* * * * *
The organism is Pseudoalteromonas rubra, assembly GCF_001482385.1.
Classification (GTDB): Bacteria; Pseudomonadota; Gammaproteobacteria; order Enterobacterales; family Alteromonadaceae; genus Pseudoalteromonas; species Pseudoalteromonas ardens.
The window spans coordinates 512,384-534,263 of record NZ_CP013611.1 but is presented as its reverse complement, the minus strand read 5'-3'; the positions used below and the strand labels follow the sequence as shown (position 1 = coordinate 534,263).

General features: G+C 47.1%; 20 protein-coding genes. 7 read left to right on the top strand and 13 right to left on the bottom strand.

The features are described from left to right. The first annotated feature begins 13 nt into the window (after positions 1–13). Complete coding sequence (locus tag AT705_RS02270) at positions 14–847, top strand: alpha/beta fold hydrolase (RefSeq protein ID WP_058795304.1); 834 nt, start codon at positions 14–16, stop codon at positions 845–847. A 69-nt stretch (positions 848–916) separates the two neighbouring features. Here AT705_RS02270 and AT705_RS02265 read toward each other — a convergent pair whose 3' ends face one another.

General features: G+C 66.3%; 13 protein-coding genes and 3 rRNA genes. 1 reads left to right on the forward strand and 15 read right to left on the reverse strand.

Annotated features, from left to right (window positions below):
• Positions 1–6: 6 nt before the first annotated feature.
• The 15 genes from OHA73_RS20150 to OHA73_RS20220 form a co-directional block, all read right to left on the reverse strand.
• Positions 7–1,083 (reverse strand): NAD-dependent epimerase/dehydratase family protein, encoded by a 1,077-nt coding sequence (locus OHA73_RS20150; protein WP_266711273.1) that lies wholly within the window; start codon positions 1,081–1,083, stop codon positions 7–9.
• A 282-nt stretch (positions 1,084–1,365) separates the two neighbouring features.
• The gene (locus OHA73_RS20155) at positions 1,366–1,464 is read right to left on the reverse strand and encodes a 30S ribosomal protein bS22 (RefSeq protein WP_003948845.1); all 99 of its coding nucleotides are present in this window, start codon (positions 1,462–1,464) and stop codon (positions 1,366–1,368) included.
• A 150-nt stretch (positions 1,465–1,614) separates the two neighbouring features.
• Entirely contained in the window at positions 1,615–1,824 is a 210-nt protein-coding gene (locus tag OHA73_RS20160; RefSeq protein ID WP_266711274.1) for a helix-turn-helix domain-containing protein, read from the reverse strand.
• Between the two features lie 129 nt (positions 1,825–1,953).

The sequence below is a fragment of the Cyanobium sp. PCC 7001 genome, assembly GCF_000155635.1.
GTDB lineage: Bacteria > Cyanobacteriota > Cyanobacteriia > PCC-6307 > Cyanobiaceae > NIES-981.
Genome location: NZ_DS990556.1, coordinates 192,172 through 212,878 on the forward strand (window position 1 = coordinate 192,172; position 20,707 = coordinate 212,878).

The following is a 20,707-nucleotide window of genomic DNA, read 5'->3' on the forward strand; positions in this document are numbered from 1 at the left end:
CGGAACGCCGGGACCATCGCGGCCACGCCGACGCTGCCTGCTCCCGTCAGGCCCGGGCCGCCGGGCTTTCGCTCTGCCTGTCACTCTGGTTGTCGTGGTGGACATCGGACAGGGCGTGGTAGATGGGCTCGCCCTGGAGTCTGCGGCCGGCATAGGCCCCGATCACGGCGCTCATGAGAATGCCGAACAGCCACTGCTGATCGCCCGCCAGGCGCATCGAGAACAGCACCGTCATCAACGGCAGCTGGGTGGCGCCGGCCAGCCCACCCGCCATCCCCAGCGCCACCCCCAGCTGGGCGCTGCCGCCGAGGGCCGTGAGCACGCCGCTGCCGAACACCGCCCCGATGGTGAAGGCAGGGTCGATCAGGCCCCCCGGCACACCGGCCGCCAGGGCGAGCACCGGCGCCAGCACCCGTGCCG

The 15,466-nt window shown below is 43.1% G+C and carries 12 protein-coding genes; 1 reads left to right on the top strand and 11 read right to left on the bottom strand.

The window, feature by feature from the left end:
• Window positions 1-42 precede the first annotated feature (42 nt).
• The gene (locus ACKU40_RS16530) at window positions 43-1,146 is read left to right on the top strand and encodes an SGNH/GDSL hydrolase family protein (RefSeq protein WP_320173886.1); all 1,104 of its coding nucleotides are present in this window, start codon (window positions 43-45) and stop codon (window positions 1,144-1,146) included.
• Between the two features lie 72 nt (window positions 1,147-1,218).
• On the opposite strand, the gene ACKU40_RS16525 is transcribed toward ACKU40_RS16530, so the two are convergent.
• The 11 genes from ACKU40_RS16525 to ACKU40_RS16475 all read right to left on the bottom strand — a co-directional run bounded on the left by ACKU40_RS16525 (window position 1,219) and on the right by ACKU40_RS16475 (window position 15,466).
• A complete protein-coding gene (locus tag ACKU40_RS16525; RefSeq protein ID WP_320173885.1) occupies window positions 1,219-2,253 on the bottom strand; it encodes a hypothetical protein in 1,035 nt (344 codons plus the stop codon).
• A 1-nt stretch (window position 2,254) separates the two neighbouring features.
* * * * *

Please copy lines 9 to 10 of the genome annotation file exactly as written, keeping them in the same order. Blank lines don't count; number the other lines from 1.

• The 15 genes from OHA73_RS20150 to OHA73_RS20220 form a co-directional block, all read right to left on the reverse strand.
• Positions 7–1,083 (reverse strand): NAD-dependent epimerase/dehydratase family protein, encoded by a 1,077-nt coding sequence (locus OHA73_RS20150; protein WP_266711273.1) that lies wholly within the window; start codon positions 1,081–1,083, stop codon positions 7–9.